It has almost been a month since the Office of Personnel Management (OPM) infiltration was made public and shockwaves of the hack reverberates in Washington, D.C. and beyond. In response, officials have shut down the E-QIP background investigation system. Security and privacy professionals seem united in their demands that OPM director Katherine Archuleta be held accountable for the security lapses in the organization. Commenter after commenter diagnoses the problems in our systems, institutions, and infrastructure, demanding accountability and change. While we continue to extract negatives from the story of the OPM hack, three lessons emerge that might give us hope for a secure future.

today's leftovers

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  • The People Who Support Linux: SysAdmin Rigs Raspberry Pi for Racing Pigeons

    “I got a very minimal Linux running (kernel 0.93p11) and then later bought a set of disks from Duke University (kernel 0.93p13still SLS),” he said. “My first really useful Linux was Kernel 1.2.8 Slackware 2.3. I couldn't get X Windows to run but this was MS DOS days so color Bash was pretty cool. I had an offline packet reader for mailing lists from bulletin boards. I also used minicom to dial up GEnie. Later I started using SLIP to get to to the Internet and dropped GEnie.”

  • Google Not Scoffing at AI, Files Patent Applications

    Linus Torvalds was interviewed by Slashdot last week and his comments on artificial intelligence has been making the rounds since. He basically said AI would not lead to human-like robots because the neural network would remain limited. Despite that, Google has "applied for at least six patents on fundamental neural network and AI." In other news, Kali Linux 2.0 is expected at DEFCON 23 and the Free Software Foundation has approved another Linux OS for its "fully free" list. Docker 'Tinkerer Extraordinaire' said Open Source is hostile to women and Megatotoro posted Pisi Linux is still alive and kicking.

  • The Other Companies Participating The Most In Mesa/DRI Discussions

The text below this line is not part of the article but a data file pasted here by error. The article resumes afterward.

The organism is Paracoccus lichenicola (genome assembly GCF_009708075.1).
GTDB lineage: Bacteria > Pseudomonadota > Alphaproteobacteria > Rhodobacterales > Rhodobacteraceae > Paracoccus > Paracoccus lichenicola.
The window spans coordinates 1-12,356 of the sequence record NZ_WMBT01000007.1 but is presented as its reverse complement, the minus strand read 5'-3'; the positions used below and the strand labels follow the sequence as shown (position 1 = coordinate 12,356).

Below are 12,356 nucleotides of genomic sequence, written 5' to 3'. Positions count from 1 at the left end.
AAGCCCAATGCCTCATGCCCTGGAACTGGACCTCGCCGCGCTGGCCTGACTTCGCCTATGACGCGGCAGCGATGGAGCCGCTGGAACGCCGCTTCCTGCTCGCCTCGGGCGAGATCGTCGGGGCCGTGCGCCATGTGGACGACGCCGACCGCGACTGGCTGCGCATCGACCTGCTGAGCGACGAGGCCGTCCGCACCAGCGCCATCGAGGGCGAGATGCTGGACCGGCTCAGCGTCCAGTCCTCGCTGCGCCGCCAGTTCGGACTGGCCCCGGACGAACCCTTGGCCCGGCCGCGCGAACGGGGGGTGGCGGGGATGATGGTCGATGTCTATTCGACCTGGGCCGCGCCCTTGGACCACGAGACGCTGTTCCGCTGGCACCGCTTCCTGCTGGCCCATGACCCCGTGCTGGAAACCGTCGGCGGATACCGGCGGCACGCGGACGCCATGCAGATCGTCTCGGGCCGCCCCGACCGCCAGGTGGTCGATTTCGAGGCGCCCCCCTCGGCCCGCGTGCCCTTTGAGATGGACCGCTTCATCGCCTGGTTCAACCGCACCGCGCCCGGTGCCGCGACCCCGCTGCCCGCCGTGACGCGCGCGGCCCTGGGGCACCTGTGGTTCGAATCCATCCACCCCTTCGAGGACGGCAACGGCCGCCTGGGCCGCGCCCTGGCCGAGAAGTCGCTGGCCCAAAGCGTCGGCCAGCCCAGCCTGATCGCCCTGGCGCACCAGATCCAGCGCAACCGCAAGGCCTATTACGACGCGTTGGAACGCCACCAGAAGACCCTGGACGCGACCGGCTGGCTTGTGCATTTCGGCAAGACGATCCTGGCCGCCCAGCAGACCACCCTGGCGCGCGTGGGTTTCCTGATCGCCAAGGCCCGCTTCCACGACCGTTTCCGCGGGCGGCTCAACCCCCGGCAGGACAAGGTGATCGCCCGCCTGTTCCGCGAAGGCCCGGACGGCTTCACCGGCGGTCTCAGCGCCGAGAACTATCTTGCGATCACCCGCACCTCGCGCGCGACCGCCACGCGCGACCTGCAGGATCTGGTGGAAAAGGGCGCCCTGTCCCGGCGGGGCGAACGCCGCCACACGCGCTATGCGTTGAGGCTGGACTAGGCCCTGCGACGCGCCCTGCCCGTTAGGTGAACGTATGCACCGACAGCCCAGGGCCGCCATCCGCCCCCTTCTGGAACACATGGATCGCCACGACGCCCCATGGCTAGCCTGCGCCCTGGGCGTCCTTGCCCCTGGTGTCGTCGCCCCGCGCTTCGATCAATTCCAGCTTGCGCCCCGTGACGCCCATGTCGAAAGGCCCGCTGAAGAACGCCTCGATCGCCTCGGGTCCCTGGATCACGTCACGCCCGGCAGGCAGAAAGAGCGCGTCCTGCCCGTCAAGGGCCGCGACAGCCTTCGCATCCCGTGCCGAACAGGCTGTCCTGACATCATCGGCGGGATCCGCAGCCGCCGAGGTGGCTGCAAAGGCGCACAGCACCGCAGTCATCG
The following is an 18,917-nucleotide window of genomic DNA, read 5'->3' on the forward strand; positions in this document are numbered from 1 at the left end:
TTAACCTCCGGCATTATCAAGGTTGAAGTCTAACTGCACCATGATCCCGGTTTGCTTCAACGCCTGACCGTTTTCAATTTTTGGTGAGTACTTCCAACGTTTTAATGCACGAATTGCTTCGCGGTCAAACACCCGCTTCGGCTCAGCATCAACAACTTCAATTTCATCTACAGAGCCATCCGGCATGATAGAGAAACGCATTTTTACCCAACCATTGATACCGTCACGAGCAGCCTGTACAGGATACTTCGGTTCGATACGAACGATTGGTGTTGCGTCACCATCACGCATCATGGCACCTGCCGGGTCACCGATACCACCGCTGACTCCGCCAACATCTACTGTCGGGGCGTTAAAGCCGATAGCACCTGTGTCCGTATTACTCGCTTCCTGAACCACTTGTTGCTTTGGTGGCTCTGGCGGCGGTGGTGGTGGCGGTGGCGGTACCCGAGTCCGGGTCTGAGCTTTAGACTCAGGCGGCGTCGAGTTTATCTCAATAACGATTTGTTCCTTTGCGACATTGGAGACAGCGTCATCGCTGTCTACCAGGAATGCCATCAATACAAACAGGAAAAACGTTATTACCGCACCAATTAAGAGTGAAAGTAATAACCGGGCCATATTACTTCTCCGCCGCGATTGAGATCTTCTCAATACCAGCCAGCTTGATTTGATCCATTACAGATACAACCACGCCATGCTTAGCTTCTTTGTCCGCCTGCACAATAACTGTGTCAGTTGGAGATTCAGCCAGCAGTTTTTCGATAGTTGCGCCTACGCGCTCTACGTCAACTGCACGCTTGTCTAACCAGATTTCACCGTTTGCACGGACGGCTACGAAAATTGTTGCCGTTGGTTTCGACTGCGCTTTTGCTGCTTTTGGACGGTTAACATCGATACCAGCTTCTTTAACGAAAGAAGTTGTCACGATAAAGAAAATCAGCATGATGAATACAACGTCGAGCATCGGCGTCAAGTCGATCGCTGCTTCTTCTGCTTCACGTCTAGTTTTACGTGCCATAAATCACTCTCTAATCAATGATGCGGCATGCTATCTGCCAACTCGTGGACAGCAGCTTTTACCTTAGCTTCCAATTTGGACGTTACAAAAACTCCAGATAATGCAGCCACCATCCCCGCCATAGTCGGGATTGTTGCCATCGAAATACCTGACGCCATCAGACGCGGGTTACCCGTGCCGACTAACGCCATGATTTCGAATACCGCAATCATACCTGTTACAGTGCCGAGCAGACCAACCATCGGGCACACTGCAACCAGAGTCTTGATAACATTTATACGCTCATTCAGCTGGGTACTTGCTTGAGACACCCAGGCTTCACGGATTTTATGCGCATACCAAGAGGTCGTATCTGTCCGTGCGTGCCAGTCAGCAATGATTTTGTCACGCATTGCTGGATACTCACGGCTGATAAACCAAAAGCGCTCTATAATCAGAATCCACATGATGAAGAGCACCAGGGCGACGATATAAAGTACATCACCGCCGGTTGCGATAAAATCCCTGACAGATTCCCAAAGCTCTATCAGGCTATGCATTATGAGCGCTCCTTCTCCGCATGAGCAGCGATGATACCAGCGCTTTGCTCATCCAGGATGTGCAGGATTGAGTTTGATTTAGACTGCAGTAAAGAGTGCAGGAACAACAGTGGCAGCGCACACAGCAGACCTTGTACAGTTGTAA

• AMD Catalyst 15.7 Stable Linux Driver Released After a Long Absence

    The AMD developers have announced that a new Catalyst Linux driver, 15.7, has been released and is now available for download. It's been a while since we had a stable version of the Catalyst driver, but it's still not all that impressive.

  • Unvanquished Alpha 41 Released, Still Moving Towards NaCl VM Usage

    It's been a while since last reporting on Unvanquished (mostly because it seems their RSS feed is broken), but they've continued moving along with their open-source game and Daemon engine. This first person shooter is now up to its 41st monthly alpha release.

  • Pisi Linux...Still Alive!

    I'm happy that Pisi is still with us. It has become too silent and almost secluded, but I still hope Pisi does not go extinct.

  • Alpine Linux 3.2.1 Is Out Now. Text Based Installation Steps

    The design goal for Alpine Linux is to provide a secure and lightweight distribution, which should cater the needs of most of the Linux users. It is based on musl and BusyBox; today Alpine Linux 3.2.1 has been released, in this article we will be reviewing the noteworthy features of this Linux distribution and the installation process for this latest release.

  • Kali Linux 2.0 Release Day Scheduled

    We’ve been awfully quiet lately, which usually means something is brewing below the surface. In the past few months we’ve been working feverishly on our next generation of Kali Linux and we’re really happy with how it’s looking so far. There’s a lot of new features and interesting new aspects to this updated version, however we’ll keep our mouths shut until we’re done with the release. We won’t leave you completely hanging though…here’s a small teaser of things to come!

  • Point Linux 3.0 Screencast and Screenshots
  • Flock, unified globalization, weak dependencies, end of life vs. end of world…

    Flock is our big, annual contributor conference, where we get together to talk about what we’re working on and what we want to do in future releases, and also actually get in rooms together to hack on ideas. It’s also great fun, and a celebration of our “Friends” foundation.

  • libav and FFmpeg: switch over
  • Snappy Personal Desktop

    " It is still a WIP and it is also quite early, but if you want to try out Snappy Personal Desktop,"

  • Ubuntu Making Progress On Snappy Personal Desktop

    For those interested, it's becoming possible to play with Ubuntu's Snappy next-generation package manager from a personal desktop.

  • Lenovo To Ship Laptops With Ubuntu In India, Starting At 48,000 INR

    Lenovo is preparing to ship laptops preloaded with Ubuntu in India. The first of these systems will be the Lenovo Thinkpad L450, featuring only one of two CPUs, but the selection may widen over time and expand to other countries.

  • Canonical partners with Lenovo to launch Ubuntu-powered ThinkPad L450 laptops in India

    Canonical, the commercial sponsor of Ubuntu, has partnered with computer OEM Lenovo to launch the ThinkPad L450 series running the Linux distro in India. Starting at Rs 40,000, the laptops will be available to purchase from selected commercial resellers and distributors.

  • Ubuntu Version Of Intel Compute Stick Available For $110 at Amazon, Newegg And Best Buy
  • Open Source Virtual Reality Platform now Supports Android

    The Open Source Virtual Reality (OSVR), an organization working towards an open standard for virtual reality devices, has announced that OSVR software now accommodates Android devices, adding to existing distribution for Windows and Linux.